Daisy Edgar-Jones picked up Locarno’s Leopard Club acting award Friday evening — the latest honour of her short career. Despite her early success, however, Edgar-Jones says she’s keen to reshape her career and shake her perception in the industry.
“I play a lot of gentle and quiet nice people, but I’d like to play characters that are very different from me. I’d like to transform and pick characters that aren’t my obvious casting,” she told Deadline, adding that she’d like to try her hand as a villain.
Edgar-Jones — who accepted the award at the festival’s Piazza Square — is best known for her performance as Marianne in Normal People, Hulu’s popular series adaptation of Sally Rooney’s critically acclaimed, bestselling novel. Most recently, she starred in Sony’s Where the Crawdads Sing, which is also showing at Locarno.
Directed by Olivia Newman, Where the Crawdads Sing is set in the mid-20th century South and follows the story of a young woman named Kya (Edgar-Jones) who raises herself in the marshes outside of her small town after being abandoned by her family. When Kya’s former boyfriend is found dead, she is thrust into the spotlight and is immediately assumed by local townspeople and law enforcement to have been behind the murder. The film was adapted from the novel of the same name by Delia Owens and produced by Reese Witherspoon under her Hello Sunshine label.
Speaking about the film’s release, Edgar-Jones said: “It feels really exciting to be a part of a film that isn’t this big, massive action sequence or a superhero film. And I think it’s also important to prove that there is an audience out there for this type of film, which is quieter, female-led, and a character study.”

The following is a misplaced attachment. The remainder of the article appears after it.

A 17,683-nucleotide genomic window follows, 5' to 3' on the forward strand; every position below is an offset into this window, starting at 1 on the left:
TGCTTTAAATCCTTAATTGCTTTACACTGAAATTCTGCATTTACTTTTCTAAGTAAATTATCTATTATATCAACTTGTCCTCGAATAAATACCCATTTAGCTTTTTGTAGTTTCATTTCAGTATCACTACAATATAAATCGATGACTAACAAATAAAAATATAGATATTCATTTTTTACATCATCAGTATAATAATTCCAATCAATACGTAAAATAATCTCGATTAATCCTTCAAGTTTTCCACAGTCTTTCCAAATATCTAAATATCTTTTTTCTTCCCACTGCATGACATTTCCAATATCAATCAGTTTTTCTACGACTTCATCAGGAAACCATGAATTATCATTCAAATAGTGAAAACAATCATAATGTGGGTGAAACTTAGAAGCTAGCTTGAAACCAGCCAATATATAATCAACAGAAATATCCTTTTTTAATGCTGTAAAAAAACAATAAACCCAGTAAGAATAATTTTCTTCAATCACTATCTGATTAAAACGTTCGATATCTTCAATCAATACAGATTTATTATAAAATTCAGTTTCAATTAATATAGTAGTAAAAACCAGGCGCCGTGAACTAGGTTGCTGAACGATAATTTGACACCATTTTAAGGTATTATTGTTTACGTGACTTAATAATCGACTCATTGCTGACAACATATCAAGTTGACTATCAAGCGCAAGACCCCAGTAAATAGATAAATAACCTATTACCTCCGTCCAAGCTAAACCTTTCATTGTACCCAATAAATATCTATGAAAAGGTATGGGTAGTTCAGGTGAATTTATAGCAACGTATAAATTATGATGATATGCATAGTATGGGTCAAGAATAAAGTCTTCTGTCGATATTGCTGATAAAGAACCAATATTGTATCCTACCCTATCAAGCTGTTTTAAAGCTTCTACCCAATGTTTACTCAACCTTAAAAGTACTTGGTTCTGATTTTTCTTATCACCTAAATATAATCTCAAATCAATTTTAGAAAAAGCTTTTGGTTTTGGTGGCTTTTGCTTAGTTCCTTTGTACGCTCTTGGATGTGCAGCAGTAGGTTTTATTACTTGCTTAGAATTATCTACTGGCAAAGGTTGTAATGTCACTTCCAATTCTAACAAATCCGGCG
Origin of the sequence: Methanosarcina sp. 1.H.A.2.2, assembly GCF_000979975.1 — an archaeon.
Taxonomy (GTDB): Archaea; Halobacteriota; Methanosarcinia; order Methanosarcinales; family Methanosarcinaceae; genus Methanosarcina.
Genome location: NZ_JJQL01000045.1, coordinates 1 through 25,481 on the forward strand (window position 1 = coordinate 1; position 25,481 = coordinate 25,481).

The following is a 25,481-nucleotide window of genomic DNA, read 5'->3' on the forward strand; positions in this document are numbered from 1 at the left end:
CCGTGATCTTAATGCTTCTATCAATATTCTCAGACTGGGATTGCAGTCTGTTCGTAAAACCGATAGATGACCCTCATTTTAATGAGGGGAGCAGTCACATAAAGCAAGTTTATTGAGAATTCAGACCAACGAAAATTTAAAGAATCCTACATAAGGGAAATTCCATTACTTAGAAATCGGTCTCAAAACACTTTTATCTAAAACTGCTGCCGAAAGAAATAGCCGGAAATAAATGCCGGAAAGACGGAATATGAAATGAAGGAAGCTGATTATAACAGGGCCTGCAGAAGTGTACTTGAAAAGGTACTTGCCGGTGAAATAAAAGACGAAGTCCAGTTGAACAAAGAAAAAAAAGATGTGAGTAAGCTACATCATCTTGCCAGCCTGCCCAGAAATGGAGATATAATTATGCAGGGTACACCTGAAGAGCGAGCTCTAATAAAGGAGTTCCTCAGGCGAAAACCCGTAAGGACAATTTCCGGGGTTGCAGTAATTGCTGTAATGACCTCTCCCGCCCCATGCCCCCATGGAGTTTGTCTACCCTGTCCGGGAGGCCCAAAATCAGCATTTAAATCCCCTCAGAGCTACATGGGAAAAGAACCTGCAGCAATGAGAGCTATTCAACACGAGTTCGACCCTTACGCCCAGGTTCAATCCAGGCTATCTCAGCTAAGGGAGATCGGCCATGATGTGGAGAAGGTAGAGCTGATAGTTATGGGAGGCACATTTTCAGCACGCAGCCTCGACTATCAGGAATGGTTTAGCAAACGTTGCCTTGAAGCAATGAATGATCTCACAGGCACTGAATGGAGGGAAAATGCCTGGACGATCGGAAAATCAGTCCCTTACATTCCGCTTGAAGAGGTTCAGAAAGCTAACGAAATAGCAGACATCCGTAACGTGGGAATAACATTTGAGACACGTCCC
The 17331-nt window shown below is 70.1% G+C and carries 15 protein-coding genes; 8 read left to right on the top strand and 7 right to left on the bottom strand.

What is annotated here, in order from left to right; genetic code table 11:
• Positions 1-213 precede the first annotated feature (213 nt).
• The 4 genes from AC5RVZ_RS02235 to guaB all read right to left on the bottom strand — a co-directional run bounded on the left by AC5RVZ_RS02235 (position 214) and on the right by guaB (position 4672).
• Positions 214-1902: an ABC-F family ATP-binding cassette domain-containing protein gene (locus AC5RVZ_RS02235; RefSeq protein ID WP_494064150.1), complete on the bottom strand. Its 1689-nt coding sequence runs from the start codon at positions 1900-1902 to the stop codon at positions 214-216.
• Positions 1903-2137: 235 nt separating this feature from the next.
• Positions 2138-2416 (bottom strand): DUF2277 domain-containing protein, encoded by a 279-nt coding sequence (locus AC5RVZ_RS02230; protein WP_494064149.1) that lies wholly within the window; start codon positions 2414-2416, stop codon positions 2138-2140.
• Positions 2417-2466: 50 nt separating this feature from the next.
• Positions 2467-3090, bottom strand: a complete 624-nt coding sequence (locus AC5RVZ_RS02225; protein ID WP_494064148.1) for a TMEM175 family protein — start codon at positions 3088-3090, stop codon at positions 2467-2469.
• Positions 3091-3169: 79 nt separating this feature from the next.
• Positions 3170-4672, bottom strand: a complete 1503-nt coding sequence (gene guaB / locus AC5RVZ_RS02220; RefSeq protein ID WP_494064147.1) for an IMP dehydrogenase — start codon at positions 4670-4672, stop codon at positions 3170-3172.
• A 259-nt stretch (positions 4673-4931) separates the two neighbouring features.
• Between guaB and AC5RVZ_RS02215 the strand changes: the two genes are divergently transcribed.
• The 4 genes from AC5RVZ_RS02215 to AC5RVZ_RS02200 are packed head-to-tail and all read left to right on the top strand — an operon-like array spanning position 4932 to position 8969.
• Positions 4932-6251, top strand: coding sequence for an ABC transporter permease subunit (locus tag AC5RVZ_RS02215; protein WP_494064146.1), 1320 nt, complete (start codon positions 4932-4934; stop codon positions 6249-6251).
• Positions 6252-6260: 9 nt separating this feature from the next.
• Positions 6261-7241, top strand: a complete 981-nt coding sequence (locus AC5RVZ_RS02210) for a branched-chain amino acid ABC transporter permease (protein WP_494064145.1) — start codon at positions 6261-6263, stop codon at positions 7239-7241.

Crawdads had an impressive $17 million domestic debut. A rock-solid win for the flick, which was produced on a $24 million budget and received a tough response from critics. The film currently has a 33% score on Rotten Tomatoes.
For her next project, Edgar-Jones told Deadline that she is once again returning to the world of literary adaptations.
“It hasn’t been announced yet but I’m doing another book adaptation. I dunno why I keep doing that to myself. This time it’s a classic, though, which is a bit different,” she said.
Moving forward, however, Edgar-Jones said her future work won’t be driven by the shape or size of projects but by the vision of the filmmakers behind the camera.
“I think just of being filmmaker-led and pursuing people that I’m really excited to work with. That’s really the goal,” she said. “Filmmaking is such a collaborative medium and it really is the filmmaker’s medium, so I like being directed and I like being in somebody’s clear vision.”